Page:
What can I say about my past, for biographies should
be exciting and filled with the wonder that encourages one to explore the
written word as Hillary explored Everest or Livingston explored Africa.
But, alas, you are doomed to disappointment for I, as my family before
me, have led a dull and completely normal life.
My father was born in a railroad car within sight of the
Superstition Mountains, those same mountains where John Carter first transited
to the Red Planet. As a child, when he could escape the life of the
West and its duties, my father explored these mountains seeking the same
gold that had been found by both the Dutchman and Captain Carter.
At the tender age of fifteen, my father lied about his age to escape the
overly romantic ranch-life of a cowboy and enlisted in the Marines, carrying
a flame-thrower across the Pacific Theater, then later Korea, before he
settled down to the equally dull life of an Air Force police officer in
such locales as Vietnam and Arabia.
His father was the first white-man born in Northern Arizona
and worked as a telegrapher, a horse-drawn supply wagon driver to Jerome
and, of course, a cowboy.
His father was a Norwegian pirate upon the Barbary Coast,
eventually seeking the safety of Arizona, believing that the US Navy would
not chase him that far inland. And so traded the cutlass for lariat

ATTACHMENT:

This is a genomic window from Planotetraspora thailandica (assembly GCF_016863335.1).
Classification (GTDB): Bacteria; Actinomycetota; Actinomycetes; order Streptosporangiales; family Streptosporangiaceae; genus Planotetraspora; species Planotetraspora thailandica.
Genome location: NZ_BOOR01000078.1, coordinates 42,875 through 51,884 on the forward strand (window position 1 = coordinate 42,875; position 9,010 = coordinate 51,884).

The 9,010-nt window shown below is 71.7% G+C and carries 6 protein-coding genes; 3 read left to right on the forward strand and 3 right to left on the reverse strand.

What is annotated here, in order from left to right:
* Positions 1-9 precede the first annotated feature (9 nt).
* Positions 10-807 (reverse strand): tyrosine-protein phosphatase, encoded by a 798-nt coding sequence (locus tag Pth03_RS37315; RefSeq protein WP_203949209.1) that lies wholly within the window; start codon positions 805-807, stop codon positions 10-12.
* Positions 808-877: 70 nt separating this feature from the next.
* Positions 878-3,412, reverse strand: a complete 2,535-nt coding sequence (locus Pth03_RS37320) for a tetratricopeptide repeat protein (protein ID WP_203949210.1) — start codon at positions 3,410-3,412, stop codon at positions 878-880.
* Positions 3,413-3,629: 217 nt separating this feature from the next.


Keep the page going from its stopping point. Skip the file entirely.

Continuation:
and became the owner of the oldest working ranch in the West, a ranch whose
size increased with his entry into the Mormon Lake sheep wars.
My mother's life was equally dull, arriving as an illegal
immigrant from Ireland in 1925. Her mother was Irish Nobility of
Claire and was descended from the Great High King, Brian Boru. She
married into Irish Nobility from Antrim causing her children to argue between
the Orange and the Green. Being good Catholics, they gave half their
wealth and half their children to the Church and supported the IRA with
funds and sons back when these heroes were Freedom Fighters seeking to
form a Republic free from British rule.
this background, I grew up not only upon Arizona Ranches, but also on Eastern
Farms. My fondest memories, however, were growing up in Okinawa, searching
among the post-war ordinance that still littered the jungle and discovering
two Cryptids, a giant centipede and a supposedly extinct salamander.
I continued my father's explorations of the Superstitions only seeking
the gate used by John Carter and not the gold my father wished. And
when time allowed, I became politically active, fighting for and winning
various civil rights for oppressed minorities on both a state and federal
And so I grew up, living a normal and dull life, studying
Karate, Kung-Fu, Kendo, Fencing and Ninjitsu. I worked as a farmer
and cowboy when necessity called, exploring the jungles and deserts when
possible and seeking the crash site of that famous incident in Roswell,
New Mexico when desired.
I eventually achieved my Degree from a well-known institute
of learning in the field of Psychology and Sociology but left academia
shortly before achieving my Masters in Anthropology, choosing to marry,
enlist and follow my father's footsteps. However, as he chose the
life of action, I chose the dull life of a Construction Engineer satisfying
myself with building a school in Panama for Indians, repairing the homes